There are many mistakes to make as an indie author. We’ve seen them all. Common mistakes include not researching your audience ahead of time, underestimating your publishing expenses, and not hiring a professional editor.
But here’s the biggest and most devastating mistake indie authors make:
They forget to think like a publisher.
Yes, you are a writer. Yes, you are an author. But you’re also a business owner the moment you decide to self-publish. What exactly does this mean? It means you wear two hats (at least) and for some that’s uncomfortable.
For the authors that learn the publishing ropes and when and how to wear both hats, indie publishing becomes more manageable. Once you know your book is also a business, you can plan accordingly. You can also set realistic goals and make informed decisions. Here’s what publishers do, that can help you publish wisely:
1. Map Out the Vision
A publisher understands its vision as a business and seeks manuscripts that reflect their values, principles, and its established criteria. As your own publisher, what’s your vision? Your book is only part of it.
Ask yourself what, where, who, when, why, and how.
- What is your long-term publishing plan? Will you publish multiple books?
- Where will you focus your energy and time to market and promote your book(s)?
- Who are your strategic alliances? Who can help you grow your book(s) visibility?
- When is the best time to release your book?
- Why are you publishing your own book? Why do readers need it?
- How will your book be financed? How do you want to interact with readers, evangelists, publishing peers? How will your personal beliefs about business impact your book? How will you get your book to the masses?
2. Create a Publishing Plan
You know what you want to do with your book. Write it down. Sketch out the vision and put it into a plan. Every business has a business plan. Know exactly what you want to get out of publishing your book and be honest. Start with a mission statement and then set goals.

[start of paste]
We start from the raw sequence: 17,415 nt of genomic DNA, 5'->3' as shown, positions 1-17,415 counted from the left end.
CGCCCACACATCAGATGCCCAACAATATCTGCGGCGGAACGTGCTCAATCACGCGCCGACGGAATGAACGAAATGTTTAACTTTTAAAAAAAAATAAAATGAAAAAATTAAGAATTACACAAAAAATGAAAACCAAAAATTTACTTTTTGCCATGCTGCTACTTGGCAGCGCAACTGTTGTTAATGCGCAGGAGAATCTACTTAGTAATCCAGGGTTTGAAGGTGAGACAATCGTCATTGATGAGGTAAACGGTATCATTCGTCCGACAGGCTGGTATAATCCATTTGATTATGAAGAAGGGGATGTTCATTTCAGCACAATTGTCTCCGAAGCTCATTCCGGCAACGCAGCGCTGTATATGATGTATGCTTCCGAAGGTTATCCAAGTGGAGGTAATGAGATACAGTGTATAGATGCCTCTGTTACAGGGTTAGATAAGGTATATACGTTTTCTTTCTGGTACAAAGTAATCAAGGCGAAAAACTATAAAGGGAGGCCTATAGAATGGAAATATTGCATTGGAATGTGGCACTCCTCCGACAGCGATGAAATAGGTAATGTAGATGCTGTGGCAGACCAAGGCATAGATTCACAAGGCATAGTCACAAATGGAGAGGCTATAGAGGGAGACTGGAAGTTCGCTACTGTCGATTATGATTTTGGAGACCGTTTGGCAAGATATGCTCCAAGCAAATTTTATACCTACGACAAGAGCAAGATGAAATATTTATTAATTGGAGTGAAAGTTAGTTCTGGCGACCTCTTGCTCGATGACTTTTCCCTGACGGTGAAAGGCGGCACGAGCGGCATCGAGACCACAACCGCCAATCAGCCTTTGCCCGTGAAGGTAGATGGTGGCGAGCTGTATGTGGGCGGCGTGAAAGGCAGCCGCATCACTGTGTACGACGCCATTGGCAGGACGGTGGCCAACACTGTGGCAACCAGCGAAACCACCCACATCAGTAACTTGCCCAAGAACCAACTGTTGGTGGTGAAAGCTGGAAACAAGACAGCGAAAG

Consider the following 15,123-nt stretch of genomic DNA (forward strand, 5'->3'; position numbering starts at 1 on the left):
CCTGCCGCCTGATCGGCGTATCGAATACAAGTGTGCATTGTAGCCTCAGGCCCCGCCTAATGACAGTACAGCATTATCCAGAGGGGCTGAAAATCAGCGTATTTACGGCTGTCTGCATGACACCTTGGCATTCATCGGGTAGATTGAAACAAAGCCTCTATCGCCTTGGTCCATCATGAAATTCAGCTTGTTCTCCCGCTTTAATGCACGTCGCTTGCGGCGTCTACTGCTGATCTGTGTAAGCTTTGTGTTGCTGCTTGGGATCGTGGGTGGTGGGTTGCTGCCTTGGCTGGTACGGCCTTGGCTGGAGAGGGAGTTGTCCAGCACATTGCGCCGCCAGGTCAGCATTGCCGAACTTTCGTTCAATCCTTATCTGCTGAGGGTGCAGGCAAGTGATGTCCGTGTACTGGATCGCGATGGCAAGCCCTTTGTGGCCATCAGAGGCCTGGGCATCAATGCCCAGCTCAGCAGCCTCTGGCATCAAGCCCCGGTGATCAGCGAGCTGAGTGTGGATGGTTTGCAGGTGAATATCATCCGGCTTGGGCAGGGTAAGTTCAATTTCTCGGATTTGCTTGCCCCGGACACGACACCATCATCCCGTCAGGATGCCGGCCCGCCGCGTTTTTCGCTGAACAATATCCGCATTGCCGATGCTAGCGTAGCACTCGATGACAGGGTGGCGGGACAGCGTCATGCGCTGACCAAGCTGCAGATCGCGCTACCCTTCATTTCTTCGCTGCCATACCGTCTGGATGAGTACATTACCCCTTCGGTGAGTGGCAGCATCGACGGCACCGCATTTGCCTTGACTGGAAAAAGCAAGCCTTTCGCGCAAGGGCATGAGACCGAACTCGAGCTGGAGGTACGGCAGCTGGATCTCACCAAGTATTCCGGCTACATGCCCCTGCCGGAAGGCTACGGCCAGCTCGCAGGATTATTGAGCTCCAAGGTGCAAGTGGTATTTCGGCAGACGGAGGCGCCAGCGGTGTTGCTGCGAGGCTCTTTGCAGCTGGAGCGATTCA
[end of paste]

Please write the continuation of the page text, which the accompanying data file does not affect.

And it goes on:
Examples of mission statements for indie authors:
I’m on a mission to rescue busy moms from boring meals that take forever to prepare
My paranormal fantasy books will be page-turning quick reads that show readers a different take on romance and friendship
3. Craft Strategies
Once your book is published, you’ll need strategies for helping you accomplish your mission and your goals. It’s not hard to come up with the strategies. But, you have to know who your readers are first. Once you know who your audience is, your strategies for reaching them is easier.
Examples of strategies for indie authors:
Become a national resource for parents of children with ADHD by partnering with organizations and schools
Use blogging, podcasts, and YouTube to target freelancers
Aim to sell 50 books per month, earning a minimum of $500 in revenue in the first 90 days of publication
4. Polish Your Plans
With your vision, mission, and strategies in place, now you need to plan. Your plans are specific. It’s easy to lose your focus once your book is published and to become immersed in various tasks. It happens to every business owner. That’s why you need a list of concrete actions you intend to follow through on.
Tie your plans in with objectives and strategies. And as savvy publishers do, factor the cost and timeframe for each plan.
Examples of action plans for indie authors:
Hire an editor by June 30
Complete website design and start e-newsletter by Jan. 25
Host two seminars for beginning romance writers by Sept. 9
Finalize editorial calendar for blog by March 15
So what do you think? Have you been thinking like a publisher?